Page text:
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In the Spotlight - Joe Malott

Joe Malott spent much of last year working on a boat builder’s dream project: helping to build the America’s Cup vessel Abracadabra I. Not only did he manage to land this exciting position, but it was his first job after completing the boat building program at Honolulu Community College’s Marine Education and Training Center (METC). (See related story, p. 3.) 
 
Malott learned a lot from the experience of working on a world-class yacht. “We worked with top of the line stuff; that’s not something you get to do everyday,” he enthuses.  
 
The yachts are built using molds. A wooden structure is created in the shape of the boat, on top of which carbon fiber and other materials are placed. The structure is cooked under vacuum and eventually the internal mold is removed. The boat has to be built to a very close tolerance; it must be as light as possible and still stay within the strict race rules. 

"We worked with top of the line stuff; that’s not something you get to do everyday"

Building the boat was a team effort. “All team members worked on a lot of different things,” Malott explains. He was involved in sanding, laminating, vacuum bagging (part of the cooking process), constructing the bulkheads, and much more. 
 
Because of the nature of these specialized craft, there was some work he had never done before, but Malott says his training at METC served him well. “I already had a lot of the skills I needed,” he explains. “And for those I didn’t, my overall education made it a lot easier for me to learn.” 
 
How does someone land such a prime job? Having the necessary skills to do the job was certainly the most important thing. However, a little luck – being in the right place at the right time – was involved, too. After completing the two-year boat-building program at METC, Malott was helping out at the school as a teacher’s aide when the students took a field trip to talk to the foreman of the Abracadabra I and II’s building team. When he heard that they would be hiring, Malott made a point of getting an interview and – because the foreman was impressed with him – he got hired.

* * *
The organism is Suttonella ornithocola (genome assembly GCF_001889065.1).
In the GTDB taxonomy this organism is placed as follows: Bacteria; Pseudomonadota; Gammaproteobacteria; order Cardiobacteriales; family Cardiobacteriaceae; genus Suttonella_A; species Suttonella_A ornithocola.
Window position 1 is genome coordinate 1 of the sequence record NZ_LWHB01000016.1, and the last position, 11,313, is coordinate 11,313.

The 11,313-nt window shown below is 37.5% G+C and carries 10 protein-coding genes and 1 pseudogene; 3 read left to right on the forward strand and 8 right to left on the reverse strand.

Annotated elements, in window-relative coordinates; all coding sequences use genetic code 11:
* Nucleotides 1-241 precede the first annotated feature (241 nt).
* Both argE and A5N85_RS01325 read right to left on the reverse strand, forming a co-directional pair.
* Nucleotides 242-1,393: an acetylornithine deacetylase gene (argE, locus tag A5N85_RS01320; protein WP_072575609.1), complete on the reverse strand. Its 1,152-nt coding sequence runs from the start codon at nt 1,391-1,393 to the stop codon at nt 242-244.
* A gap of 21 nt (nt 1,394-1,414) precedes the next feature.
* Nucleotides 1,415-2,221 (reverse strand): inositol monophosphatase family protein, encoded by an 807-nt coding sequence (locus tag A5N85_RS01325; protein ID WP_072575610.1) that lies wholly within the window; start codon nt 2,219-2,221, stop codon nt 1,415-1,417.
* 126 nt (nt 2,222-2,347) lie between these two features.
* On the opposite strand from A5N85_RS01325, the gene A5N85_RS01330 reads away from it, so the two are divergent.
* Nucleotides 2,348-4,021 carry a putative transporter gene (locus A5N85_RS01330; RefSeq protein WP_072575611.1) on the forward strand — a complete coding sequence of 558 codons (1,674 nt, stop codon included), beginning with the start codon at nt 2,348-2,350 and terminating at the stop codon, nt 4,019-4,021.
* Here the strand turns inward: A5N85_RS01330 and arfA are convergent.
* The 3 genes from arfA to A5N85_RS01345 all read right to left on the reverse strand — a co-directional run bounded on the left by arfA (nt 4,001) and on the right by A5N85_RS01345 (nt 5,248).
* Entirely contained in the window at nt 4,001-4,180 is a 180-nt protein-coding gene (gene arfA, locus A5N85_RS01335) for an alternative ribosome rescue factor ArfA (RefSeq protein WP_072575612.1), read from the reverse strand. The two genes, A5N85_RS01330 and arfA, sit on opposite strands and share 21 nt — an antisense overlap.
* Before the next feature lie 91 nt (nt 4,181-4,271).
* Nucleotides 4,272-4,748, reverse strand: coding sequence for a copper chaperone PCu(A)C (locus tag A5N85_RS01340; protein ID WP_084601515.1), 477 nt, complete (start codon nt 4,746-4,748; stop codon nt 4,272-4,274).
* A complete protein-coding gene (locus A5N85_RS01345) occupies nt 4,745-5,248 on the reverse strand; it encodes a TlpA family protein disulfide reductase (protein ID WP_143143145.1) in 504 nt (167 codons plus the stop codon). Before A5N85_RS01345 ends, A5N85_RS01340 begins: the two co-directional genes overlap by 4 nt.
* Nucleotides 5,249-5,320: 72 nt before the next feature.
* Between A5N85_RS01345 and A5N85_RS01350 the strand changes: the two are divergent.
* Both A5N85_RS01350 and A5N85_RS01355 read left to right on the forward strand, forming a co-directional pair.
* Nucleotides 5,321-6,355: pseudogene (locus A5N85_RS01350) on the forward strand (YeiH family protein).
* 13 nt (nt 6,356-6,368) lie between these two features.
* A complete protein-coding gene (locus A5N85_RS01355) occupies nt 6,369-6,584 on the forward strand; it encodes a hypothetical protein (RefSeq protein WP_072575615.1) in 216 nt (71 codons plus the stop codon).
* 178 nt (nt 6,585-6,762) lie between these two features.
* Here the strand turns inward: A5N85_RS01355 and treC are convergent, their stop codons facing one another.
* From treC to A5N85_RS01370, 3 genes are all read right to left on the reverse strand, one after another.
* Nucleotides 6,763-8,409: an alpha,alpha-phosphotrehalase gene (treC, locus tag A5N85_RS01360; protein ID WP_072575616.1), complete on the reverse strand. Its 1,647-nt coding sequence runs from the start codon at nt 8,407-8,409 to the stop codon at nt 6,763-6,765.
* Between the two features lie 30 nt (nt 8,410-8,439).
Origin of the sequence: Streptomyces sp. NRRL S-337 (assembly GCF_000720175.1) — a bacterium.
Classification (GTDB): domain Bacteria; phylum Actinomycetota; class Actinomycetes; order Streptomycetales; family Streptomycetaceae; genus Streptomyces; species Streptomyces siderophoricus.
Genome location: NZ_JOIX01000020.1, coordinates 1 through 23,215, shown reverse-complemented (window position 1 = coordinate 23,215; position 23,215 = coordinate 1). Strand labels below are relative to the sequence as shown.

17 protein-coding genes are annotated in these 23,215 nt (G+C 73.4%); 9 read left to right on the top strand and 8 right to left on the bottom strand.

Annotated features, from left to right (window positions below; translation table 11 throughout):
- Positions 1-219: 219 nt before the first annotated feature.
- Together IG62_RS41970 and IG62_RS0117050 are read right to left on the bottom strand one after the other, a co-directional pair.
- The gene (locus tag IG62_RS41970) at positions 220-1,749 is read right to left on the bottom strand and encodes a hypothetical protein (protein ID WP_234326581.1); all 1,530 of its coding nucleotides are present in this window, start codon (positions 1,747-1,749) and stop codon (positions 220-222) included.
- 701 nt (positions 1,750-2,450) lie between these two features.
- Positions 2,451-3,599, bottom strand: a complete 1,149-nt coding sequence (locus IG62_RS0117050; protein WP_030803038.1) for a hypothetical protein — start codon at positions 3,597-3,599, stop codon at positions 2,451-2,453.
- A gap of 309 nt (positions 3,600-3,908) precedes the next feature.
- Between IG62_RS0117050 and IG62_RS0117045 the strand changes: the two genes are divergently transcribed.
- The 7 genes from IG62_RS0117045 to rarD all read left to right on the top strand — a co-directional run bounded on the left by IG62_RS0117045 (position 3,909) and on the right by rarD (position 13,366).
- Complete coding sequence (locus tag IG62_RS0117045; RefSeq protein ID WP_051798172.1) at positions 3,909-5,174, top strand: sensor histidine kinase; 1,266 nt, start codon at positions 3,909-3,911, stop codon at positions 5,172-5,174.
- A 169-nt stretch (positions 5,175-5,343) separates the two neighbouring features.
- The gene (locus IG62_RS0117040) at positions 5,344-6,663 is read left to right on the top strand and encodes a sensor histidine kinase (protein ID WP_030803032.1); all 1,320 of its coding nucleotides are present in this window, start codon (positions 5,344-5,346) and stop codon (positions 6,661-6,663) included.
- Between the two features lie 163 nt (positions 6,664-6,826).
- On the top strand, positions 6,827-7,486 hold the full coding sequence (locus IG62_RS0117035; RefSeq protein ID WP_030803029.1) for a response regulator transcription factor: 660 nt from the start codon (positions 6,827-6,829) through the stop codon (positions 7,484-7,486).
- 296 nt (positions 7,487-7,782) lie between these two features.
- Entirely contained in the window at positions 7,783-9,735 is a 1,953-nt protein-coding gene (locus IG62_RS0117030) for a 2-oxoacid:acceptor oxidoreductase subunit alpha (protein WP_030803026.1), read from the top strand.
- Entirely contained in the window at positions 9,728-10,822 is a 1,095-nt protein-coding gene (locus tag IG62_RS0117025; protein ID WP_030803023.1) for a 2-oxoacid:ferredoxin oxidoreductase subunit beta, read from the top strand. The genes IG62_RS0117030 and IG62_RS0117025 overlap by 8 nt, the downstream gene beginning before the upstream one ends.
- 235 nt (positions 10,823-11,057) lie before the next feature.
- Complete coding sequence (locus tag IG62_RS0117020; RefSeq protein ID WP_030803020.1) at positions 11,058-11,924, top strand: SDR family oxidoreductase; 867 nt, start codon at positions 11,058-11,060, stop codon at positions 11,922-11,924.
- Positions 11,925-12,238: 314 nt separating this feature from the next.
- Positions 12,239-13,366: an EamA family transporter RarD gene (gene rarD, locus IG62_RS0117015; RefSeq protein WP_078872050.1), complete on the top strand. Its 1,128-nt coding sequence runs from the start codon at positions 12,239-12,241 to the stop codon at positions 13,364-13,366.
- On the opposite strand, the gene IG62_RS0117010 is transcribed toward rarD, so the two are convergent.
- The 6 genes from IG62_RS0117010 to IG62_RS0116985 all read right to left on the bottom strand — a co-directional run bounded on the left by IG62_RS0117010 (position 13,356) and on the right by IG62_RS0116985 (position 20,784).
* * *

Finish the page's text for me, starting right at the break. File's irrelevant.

"My overall education made it a lot easier for me to learn"

Malott had become interested in the METC program because he was looking for a career change. “I’d been working as a mover, and it was taking its toll,” he explains. “I had always liked boats, so I decided to give the program a try.” 
 
The match was an excellent one, according to David Flager, Director of the METC and one of Malott’s professors. “Joe was the strong class leader that every teacher prays for,” Flagler says. “He was always setting a good example and encouraging others to do their best.” 
 
The whole METC staff is very proud of Joe's success after graduation. “The foreman called me periodically to say what a great job Joe was doing,” Flagler says. “He went on to say that Joe could write his own ticket and travel the world building these state-of-the-art craft.” 
 
For now, Joe is happy with the job he took after the America’s Cup work was completed. He is working for Windward Boats, the largest boat dealership in Hawaii. “I work as a marine technician,” Malott explains. “That involves installing motors, rails, cleats – that sort of thing.” As for traveling the world building boats, he certainly hasn’t ruled that out … 


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This project is supported, in part, by the NationalScience Foundation.  Opinions expressed are those of the authors and not necessarily the Foundation.
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